Malawi removes requirement for import of cement

Malawi removes requirement for import of cement
Published: 24 August 2007

Malawi has, with immediate effect, removed the requirement for cement traders to obtain licenses before importing cement into the country, the website of The Nation newspaper of the country reported Thursday.  
 
It quoted Trade and Industry Minister Ken Lipenga as saying on Wednesday that the move has been made to reduce the current shortage of the commodity on the local market.  
 
"The shortage of cement in the country has come at a time when there is a lot of construction work taking place. So as government we have decided to open the gates for anyone who wants to import cement into the country.  
 
"This means that importers will no longer have to seek licenses to import the cement. This is a temporary measure and will be reviewed once the situation gets back to normal," he said.  
 
The country introduced licenses for cement importers in early 2000 as a way of controlling the influx of imported cement on the local market and to provide breathing space for the infant local industry to survive and grow.  
 
Malawi has been facing shortage and subsequent increase in the price of the brick-holding product due to the economic crisis in Zimbabwe from where the country imports raw materials for the production of cement.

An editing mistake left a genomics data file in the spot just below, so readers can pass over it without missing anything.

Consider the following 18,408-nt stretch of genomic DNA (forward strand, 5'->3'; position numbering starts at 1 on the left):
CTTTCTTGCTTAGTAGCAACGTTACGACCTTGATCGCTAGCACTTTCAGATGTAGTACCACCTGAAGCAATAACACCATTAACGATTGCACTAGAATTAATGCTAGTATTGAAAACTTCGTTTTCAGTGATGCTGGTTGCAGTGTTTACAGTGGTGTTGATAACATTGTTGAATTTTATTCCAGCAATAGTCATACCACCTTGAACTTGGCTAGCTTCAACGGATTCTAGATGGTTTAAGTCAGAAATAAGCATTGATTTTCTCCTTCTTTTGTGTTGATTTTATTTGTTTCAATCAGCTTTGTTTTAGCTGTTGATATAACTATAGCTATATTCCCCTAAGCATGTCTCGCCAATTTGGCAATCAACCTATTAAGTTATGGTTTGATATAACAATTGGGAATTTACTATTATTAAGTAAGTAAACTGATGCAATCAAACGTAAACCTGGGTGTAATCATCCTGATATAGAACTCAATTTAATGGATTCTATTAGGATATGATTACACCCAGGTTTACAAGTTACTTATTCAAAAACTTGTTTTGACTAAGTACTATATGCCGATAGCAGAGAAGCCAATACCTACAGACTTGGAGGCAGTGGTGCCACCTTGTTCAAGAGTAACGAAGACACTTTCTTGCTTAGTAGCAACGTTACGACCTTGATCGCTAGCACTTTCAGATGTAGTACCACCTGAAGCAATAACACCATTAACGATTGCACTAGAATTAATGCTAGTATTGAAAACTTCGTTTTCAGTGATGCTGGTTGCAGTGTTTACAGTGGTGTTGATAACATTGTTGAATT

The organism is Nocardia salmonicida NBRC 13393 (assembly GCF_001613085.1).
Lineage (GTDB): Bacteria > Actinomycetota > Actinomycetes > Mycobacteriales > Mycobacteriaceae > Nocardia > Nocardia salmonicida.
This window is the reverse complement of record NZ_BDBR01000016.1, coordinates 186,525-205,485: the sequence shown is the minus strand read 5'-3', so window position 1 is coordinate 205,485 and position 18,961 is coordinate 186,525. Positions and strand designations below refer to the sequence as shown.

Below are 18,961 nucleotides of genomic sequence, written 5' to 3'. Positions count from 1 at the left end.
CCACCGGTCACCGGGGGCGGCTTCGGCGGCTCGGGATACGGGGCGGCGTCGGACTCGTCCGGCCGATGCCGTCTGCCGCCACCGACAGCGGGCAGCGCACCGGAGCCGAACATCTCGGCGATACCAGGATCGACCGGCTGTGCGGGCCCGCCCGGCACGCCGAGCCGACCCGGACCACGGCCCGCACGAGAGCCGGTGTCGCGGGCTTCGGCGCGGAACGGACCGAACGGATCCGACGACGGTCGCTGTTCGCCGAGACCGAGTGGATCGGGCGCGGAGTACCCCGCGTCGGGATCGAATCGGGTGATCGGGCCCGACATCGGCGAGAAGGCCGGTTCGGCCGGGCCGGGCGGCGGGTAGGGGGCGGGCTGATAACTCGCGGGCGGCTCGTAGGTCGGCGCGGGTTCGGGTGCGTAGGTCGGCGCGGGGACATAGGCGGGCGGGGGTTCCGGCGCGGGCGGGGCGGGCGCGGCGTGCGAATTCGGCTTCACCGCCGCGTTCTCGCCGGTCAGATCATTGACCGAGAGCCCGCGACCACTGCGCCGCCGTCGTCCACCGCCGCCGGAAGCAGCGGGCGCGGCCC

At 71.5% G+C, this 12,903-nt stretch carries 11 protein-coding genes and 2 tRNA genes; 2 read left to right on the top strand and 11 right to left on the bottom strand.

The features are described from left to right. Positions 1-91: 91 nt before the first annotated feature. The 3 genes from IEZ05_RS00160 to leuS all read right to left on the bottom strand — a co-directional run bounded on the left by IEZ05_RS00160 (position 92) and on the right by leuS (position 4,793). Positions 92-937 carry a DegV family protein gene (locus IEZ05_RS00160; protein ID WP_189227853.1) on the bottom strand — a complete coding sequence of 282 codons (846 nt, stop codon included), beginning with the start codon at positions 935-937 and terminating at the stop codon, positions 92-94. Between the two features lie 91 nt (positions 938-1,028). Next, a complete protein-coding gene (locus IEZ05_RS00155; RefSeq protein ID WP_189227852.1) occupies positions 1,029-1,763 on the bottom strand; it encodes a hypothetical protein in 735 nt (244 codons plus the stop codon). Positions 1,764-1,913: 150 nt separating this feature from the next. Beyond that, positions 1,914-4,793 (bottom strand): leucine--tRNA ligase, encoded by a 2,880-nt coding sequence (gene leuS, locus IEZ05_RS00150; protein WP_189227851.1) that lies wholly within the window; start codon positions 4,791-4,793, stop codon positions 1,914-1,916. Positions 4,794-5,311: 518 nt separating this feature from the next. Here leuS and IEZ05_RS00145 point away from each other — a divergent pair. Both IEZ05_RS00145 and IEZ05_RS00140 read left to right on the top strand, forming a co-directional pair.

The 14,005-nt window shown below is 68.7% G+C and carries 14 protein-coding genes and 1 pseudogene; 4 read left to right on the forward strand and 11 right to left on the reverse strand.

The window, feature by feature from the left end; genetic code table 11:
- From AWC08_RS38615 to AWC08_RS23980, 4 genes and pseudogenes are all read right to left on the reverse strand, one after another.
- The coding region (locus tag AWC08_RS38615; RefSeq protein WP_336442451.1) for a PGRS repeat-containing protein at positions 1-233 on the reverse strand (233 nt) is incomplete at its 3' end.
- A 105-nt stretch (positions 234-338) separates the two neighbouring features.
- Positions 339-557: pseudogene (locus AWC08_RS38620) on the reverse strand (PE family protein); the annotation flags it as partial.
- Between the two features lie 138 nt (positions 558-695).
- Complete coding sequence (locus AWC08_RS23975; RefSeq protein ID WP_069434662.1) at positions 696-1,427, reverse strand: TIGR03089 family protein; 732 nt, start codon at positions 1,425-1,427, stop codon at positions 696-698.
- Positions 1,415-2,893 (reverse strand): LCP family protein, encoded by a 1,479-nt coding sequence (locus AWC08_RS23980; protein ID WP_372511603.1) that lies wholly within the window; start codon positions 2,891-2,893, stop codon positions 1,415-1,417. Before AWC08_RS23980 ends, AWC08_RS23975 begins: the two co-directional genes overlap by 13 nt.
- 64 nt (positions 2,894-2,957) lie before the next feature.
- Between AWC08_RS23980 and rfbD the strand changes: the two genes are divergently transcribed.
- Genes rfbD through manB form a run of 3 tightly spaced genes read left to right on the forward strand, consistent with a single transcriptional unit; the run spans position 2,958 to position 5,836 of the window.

The Zimbabwe crisis has forced the country’s main cement producer Lafarge Portland Cement Limited to get the raw materials from the Far East.  
 
Lafarge Portland commercial manager Nesta Msowoya said earlier this month that its suppliers of clinker and gypsum, Circle Cement of Zimbabwe, is facing problems to adequately supply the ram materials and that it is unlikely that a solution would be found in the short term.  
 
"The situation looks grave and there are no signs of an immediate solution in sight. We are not even sure whether the little cement that trickles from Zimbabwe will continue and suffice an average monthly requirement of 17,000 metric tons," he added. 
 
He also said the decision to import clinker from the Far East has increased landed costs by 38 percent, thereby leading to a 14 percent cement price hike by his company.  
 
Portland has been importing clinker mostly from Zimbabwe since November 2002, when Changalume limestone mine was shut down after a survey revealed that deposits had run out.  
 
Currently the company is exploring ways of getting the raw material at Chenkumbi Hills in Machinga where it is expected to pump in about 10.6 billion kwacha (about 75 million U.S. dollars). The mine is expected to start its operations by 2009/2010.